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How Exercise Benefits the Older Adult Body

I'll admit that I sometimes find it funny when I meet people that say they "hate" to exercise. I find it a little funny because exercise is essentially the process of creating movement using certain muscle groups. By this definition just about any sort of activity can be considered exercise. And that is a very good start!

Think of it this way, muscles require energy to move and so the body focuses on metabolizing calories to produce the energy for any given activity. The more your muscles and body work to keep any particular activity that you are doing in motion, the stronger and more efficient they become at this process. In other words, everyday physical activities (like walking the dog, cleaning house, and gardening) become easier when done consistently and approached with purpose.

However, the benefits of formal exercise on the older adult body are wide and varied, such as increased energy, weight loss, and even the reduction of risk for certain types of diseases like Type 2 Diabetes and heart disease. And given the sedentary lifestyle that most Americans tend to lead, this is why exercise is especially important as we get older.

If you want to improve and maintain health, or lose weight and keep it off, formal exercise is a must have activity to be added to your daily routines. Exercise burns calories which in turn can mean less stored fat, which means less weight on your joints, which also translates into less stress on your heart and less body aches and pains.

In fact, a healthy diet combined with a varied exercise regimen is a surefire formula for successful weight loss at any age but it is particularly beneficial for the older adult. Exercise can help prolong lifestyle, improve confidence in an aging body, and maintain physical independence. Just make sure that in starting any exercise regimen that you are still getting enough calories each day to maintain your muscle strength and sustain your body’s functions.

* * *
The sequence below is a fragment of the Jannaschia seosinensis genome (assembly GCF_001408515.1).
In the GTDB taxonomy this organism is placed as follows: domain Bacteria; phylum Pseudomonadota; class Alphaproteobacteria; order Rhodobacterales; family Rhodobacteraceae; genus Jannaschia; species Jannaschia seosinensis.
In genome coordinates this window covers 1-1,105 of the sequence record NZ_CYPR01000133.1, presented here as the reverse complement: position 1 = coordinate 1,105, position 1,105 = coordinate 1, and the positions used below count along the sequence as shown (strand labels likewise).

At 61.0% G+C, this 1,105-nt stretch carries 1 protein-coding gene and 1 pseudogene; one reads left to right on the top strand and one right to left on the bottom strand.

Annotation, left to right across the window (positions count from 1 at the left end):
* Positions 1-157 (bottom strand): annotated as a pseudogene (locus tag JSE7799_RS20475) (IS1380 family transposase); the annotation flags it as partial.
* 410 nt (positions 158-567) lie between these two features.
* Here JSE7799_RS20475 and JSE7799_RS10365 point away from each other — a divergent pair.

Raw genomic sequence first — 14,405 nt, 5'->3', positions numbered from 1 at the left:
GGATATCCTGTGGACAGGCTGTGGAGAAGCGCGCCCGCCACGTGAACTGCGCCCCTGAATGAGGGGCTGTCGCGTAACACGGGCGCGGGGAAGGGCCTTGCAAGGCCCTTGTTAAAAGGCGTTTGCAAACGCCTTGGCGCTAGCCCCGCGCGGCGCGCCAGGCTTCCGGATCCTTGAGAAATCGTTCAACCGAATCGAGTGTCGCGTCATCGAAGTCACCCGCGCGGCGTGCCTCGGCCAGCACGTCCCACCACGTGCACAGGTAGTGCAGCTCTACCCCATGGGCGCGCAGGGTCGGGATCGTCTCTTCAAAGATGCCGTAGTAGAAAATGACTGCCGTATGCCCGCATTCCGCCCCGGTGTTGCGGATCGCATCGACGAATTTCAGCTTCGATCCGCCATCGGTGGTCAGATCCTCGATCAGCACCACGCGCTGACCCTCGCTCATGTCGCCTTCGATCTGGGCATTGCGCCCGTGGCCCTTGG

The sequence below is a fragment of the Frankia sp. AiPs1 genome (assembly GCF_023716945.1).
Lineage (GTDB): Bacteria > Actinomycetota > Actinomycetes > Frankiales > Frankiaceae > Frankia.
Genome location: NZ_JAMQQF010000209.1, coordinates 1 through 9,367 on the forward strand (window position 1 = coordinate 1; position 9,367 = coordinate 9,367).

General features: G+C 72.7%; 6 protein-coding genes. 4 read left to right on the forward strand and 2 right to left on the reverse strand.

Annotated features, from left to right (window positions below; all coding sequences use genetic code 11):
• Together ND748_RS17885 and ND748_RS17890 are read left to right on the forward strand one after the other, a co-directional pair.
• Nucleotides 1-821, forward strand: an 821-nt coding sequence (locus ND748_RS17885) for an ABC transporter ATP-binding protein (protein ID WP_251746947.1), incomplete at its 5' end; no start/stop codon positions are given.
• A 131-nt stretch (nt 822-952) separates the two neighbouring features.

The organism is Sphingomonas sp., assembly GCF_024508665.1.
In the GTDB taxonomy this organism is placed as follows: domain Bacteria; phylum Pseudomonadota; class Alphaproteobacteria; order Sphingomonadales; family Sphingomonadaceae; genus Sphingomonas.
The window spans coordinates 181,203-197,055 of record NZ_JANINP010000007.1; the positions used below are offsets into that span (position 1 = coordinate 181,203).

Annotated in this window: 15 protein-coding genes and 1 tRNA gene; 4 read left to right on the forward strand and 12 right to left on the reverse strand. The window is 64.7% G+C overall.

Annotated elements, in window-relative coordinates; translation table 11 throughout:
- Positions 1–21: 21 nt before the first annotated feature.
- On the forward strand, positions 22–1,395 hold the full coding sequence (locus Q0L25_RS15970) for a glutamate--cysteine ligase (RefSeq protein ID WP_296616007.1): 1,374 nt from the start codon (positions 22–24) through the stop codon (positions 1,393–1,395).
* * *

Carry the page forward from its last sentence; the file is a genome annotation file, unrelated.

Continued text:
Types of Exercise

While the benefits of exercise are wide and varied, so too are the many different types of formal exercise programs. There’s weight training, running, biking, aerobic classes, swimming, yoga, walking, and the list continues.

And while many fitness professionals argue on the best type of exercises to perform, for instance running may get your heart rate going but it can also be very hard on your joints, my recommendation for incorporating beneficial exercise into your lifestyle is to do a variety of exercises. For instance a good exercise regimen will include both cardio (biking, walking, swimming, running) with some form of weight training.

Most importantly - find the types of exercises that you think you will enjoy!

Just heed this warning; if you are a man over the age of 40 or a woman over the age of 45, it is very important that before you begin any new exercise regimen you consult with your doctor beforehand, and that you start off very slowly. While you may not feel different, your internal physiology has most definitely changed since your days as a twenty-something…

Lastly, the longer you’ve been out of shape, the longer it can take for your body to get used to exercising and recuperating from it. Remain steadfast, and be good to your body. Stretch and warm up prior to exercise. And don’t forget to schedule enough time to rest between your regularly scheduled workouts.

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